Roundtable Discussion With Superintendent and Students

A+student+poses+with+a+sign+prohibiting+technology+in+a+testing+room.

A student poses with a sign prohibiting technology in a testing room. --Camila Torres

A student poses with a sign prohibiting technology in a testing room.
A student poses with a sign prohibiting technology in a testing room. –Camila Torres

Reporters from all over MCPS met with Superintendent Dr. Joshua Starr Oct. 21 to discuss various community and school issues such as testing, armed officers at schools and technology in schools.

Dr. Starr has a reputation for offering ideas that would minimize tests within the school system and use more modern ways to judge student ability and teacher quality. Though he is not opposed to all testing, he believes that test scores should not be the only qualifiers for success in the education system. Nonetheless, removing tests is nearly impossible, according to Dr. Starr.

“Tests are a part of life at this point,” Dr. Starr said.

Colleges use them to assess applicants, and states need to collect data on students’ educational progress and compare it to that of students in other states.

The importance of tests and scores was not the only issue discussed though: Dr. Starr also focused on explaining that test performance does not always correlate with student happiness.

“In some schools where scores were high, people were unhappy,” Dr. Starr said.

Test scores in certain schools were remarkable but surveys showed that not all of those students were content in their environments. Both of these factors are important in effective schools.

Another prominent issue was having armed police officers on school grounds throughout the day. Some students are more comfortable than others with having officers and especially weapons near or in the building. Budget cuts from a few years ago depleted the number of officers in MCPS schools, but the number has since risen.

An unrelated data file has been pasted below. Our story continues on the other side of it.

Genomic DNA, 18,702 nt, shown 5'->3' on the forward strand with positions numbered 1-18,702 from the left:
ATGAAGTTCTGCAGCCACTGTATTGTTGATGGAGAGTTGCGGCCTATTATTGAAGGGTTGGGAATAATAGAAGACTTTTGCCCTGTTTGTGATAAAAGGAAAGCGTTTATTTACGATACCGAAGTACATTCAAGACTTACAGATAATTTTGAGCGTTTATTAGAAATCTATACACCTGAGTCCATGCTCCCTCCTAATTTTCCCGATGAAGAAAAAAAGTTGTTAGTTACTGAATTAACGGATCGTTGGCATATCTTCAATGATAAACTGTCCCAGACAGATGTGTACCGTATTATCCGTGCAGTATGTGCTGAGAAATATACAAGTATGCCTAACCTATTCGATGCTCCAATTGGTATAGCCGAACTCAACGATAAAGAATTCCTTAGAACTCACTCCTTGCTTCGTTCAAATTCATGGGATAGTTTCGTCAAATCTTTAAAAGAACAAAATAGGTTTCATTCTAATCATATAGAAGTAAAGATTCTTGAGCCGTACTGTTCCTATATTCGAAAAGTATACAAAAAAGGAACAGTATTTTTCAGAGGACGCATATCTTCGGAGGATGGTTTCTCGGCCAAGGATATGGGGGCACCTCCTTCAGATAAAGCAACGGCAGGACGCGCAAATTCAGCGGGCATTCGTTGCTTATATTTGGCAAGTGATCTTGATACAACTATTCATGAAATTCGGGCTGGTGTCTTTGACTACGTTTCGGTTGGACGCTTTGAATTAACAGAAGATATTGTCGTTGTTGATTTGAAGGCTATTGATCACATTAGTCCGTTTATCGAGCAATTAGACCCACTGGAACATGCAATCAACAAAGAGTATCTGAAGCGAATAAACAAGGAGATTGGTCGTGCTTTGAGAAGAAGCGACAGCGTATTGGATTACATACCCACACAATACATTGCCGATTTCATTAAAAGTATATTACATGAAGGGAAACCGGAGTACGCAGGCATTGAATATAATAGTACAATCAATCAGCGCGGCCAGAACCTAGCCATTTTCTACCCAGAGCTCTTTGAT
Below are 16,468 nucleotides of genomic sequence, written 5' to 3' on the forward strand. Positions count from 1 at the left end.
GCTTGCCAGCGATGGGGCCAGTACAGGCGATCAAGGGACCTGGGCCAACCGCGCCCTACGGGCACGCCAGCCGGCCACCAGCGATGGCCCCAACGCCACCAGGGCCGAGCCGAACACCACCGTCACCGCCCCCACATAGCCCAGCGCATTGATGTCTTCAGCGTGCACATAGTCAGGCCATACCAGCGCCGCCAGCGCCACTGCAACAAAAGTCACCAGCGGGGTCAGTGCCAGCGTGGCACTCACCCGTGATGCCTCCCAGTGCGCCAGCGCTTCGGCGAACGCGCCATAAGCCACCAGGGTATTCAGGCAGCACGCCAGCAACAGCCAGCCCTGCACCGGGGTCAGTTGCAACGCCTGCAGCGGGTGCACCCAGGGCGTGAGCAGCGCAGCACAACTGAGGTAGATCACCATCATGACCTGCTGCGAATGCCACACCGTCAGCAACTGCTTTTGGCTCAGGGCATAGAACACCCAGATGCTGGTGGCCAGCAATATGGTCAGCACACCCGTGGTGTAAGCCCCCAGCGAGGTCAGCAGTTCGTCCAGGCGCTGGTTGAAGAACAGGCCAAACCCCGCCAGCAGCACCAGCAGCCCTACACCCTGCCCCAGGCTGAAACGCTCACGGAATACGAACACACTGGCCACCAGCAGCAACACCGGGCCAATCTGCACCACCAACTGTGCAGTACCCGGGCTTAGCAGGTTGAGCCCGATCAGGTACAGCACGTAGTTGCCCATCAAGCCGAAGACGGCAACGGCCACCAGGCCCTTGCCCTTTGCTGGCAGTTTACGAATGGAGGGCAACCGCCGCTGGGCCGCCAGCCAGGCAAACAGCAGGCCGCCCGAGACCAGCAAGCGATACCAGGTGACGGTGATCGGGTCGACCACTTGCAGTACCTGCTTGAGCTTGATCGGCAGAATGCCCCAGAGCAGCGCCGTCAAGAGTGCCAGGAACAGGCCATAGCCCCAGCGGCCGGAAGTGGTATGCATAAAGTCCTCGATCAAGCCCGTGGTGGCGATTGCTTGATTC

Students have shared stories of having property stolen from them around or near the school and most would agree that an officer’s watchful presence eases their worries about theft and safety.

Technology was also a hot topic at the discussion. The county recently finished implementation of Promethean boards in all MCPS schools. Though Dr. Starr is aware that some MCPS students would like to see even bigger advances in technology in schools’such as using iPads or e-books instead of textbooks, paper and pencils’such dramatic changes pose equity and necessity issues that have to be addressed first.

Students and school officials alike are concerned with the technology that is already in school and with making that technology better, as well as making the access to that already present technology easier, before any major updates occur.

“I think we should have more computers because we have bigger class sizes a�� [but] the new computers are better,” senior Stephanie Martin said. For many, useful technology beats out the absolute newest innovation.

Not all schools in MCPS have equal access to resources, so the county must plan its budgets and implementations accordingly. Some schools must receive more from the district in order to reach the level other schools are already at, and that equilibrium has to be reached before other action is taken.

“What do you do for kids whose parents aren’t buying them a laptop or an iPad?” Dr. Starr said.

Teachers in the classroom cannot start using the latest technology in their lesson plans unless that technology reaches widespread accessibility, a point this district has not yet reached.

Despite fewer opportunities presented to students in some schools as compared to others, all students in the system must be prepared for college in the same amount of time, and Dr. Starr takes accountability for the results of their education. According to Dr. Starr, changes cannot be made without “thoughtful teachers” at the forefront.